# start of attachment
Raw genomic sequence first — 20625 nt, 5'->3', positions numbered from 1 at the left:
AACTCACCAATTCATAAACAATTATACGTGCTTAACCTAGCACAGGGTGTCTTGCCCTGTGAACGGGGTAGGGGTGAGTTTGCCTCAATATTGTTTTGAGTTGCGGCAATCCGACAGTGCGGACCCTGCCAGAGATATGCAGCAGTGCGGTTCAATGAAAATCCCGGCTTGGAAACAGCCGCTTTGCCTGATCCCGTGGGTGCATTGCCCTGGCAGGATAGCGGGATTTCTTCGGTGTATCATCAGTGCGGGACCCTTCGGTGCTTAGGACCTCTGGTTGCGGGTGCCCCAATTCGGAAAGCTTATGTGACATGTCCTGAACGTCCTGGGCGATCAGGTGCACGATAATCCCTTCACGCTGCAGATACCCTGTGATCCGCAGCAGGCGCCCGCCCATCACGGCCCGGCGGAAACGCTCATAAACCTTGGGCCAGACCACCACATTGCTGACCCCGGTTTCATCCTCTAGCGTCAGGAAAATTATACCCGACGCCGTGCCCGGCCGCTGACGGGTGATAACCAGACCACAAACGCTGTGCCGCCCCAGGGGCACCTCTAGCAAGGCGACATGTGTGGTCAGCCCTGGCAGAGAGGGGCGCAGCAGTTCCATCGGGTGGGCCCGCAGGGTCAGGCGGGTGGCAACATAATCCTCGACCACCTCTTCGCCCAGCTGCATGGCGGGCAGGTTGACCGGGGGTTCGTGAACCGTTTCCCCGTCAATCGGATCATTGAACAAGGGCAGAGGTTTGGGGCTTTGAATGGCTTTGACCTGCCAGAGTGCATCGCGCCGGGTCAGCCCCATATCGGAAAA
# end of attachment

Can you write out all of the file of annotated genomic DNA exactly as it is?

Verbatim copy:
Raw genomic sequence first — 20625 nt, 5'->3', positions numbered from 1 at the left:
AACTCACCAATTCATAAACAATTATACGTGCTTAACCTAGCACAGGGTGTCTTGCCCTGTGAACGGGGTAGGGGTGAGTTTGCCTCAATATTGTTTTGAGTTGCGGCAATCCGACAGTGCGGACCCTGCCAGAGATATGCAGCAGTGCGGTTCAATGAAAATCCCGGCTTGGAAACAGCCGCTTTGCCTGATCCCGTGGGTGCATTGCCCTGGCAGGATAGCGGGATTTCTTCGGTGTATCATCAGTGCGGGACCCTTCGGTGCTTAGGACCTCTGGTTGCGGGTGCCCCAATTCGGAAAGCTTATGTGACATGTCCTGAACGTCCTGGGCGATCAGGTGCACGATAATCCCTTCACGCTGCAGATACCCTGTGATCCGCAGCAGGCGCCCGCCCATCACGGCCCGGCGGAAACGCTCATAAACCTTGGGCCAGACCACCACATTGCTGACCCCGGTTTCATCCTCTAGCGTCAGGAAAATTATACCCGACGCCGTGCCCGGCCGCTGACGGGTGATAACCAGACCACAAACGCTGTGCCGCCCCAGGGGCACCTCTAGCAAGGCGACATGTGTGGTCAGCCCTGGCAGAGAGGGGCGCAGCAGTTCCATCGGGTGGGCCCGCAGGGTCAGGCGGGTGGCAACATAATCCTCGACCACCTCTTCGCCCAGCTGCATGGCGGGCAGGTTGACCGGGGGTTCGTGAACCGTTTCCCCGTCAATCGGATCATTGAACAAGGGCAGAGGTTTGGGGCTTTGAATGGCTTTGACCTGCCAGAGTGCATCGCGCCGGGTCAGCCCCATATCGGAAAA